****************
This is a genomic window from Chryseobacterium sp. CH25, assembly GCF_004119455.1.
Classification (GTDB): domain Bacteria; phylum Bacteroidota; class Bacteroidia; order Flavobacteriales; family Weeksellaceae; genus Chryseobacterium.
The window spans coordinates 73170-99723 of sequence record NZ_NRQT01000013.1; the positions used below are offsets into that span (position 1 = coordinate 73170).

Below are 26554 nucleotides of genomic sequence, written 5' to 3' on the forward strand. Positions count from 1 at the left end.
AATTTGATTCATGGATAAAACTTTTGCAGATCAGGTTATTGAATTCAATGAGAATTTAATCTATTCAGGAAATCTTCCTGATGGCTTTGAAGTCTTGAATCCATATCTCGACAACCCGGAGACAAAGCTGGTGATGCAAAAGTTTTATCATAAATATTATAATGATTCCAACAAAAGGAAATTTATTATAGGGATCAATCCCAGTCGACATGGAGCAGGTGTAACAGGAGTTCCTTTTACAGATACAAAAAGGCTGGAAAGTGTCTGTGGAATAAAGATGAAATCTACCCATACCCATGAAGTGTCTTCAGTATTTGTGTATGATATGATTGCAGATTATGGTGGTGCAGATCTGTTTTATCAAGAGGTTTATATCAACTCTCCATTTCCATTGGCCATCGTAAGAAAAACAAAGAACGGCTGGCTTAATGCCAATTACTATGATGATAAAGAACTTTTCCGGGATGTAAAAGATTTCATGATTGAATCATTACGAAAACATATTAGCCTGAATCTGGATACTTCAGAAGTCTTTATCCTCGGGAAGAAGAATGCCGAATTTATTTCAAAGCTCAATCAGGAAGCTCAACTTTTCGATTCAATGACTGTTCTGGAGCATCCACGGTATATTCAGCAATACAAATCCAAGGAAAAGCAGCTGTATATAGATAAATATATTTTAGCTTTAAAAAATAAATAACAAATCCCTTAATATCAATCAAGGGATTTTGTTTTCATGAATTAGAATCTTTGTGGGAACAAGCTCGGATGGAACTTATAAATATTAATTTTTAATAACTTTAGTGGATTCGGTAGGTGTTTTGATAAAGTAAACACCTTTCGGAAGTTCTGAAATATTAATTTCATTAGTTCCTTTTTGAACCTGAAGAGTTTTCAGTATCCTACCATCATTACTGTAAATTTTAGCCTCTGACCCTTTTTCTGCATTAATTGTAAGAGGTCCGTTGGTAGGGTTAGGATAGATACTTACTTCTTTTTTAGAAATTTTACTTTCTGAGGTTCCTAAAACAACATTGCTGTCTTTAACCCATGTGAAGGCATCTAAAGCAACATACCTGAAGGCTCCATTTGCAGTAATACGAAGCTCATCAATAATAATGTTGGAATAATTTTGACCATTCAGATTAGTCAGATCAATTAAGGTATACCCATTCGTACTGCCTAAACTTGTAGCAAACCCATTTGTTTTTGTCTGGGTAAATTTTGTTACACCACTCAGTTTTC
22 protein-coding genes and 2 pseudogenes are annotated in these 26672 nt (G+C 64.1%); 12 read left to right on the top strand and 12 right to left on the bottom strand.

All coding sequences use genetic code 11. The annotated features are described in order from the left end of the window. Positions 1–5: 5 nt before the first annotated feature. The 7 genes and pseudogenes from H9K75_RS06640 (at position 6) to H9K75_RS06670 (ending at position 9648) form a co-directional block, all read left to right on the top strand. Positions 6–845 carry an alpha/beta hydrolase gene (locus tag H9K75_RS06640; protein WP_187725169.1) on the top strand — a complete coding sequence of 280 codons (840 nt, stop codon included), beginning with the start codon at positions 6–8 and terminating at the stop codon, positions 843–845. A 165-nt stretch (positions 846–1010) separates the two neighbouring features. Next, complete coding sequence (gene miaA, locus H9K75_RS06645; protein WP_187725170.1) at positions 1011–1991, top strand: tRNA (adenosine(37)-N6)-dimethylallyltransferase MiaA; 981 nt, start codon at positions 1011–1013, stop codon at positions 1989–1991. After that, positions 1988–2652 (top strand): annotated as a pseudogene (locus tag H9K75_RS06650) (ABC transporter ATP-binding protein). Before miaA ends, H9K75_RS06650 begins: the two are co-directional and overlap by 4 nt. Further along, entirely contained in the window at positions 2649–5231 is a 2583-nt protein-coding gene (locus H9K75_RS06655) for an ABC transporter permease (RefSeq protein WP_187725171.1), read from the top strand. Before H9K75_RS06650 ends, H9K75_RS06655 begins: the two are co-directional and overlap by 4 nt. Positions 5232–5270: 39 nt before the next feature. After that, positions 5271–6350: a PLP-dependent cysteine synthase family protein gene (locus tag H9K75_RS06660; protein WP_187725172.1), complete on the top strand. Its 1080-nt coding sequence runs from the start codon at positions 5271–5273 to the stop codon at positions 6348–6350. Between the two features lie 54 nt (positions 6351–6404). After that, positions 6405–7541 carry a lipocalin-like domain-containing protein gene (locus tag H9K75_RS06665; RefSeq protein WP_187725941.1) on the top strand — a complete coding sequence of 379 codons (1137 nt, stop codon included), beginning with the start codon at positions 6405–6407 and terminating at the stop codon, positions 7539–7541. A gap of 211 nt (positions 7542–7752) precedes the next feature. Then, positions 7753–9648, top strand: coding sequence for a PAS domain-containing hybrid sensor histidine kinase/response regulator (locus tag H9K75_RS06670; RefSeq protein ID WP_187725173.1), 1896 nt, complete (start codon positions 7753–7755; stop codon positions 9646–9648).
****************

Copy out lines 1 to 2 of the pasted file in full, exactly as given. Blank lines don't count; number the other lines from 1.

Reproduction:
This is a genomic window from Chryseobacterium sp. CH25, assembly GCF_004119455.1.
Classification (GTDB): domain Bacteria; phylum Bacteroidota; class Bacteroidia; order Flavobacteriales; family Weeksellaceae; genus Chryseobacterium.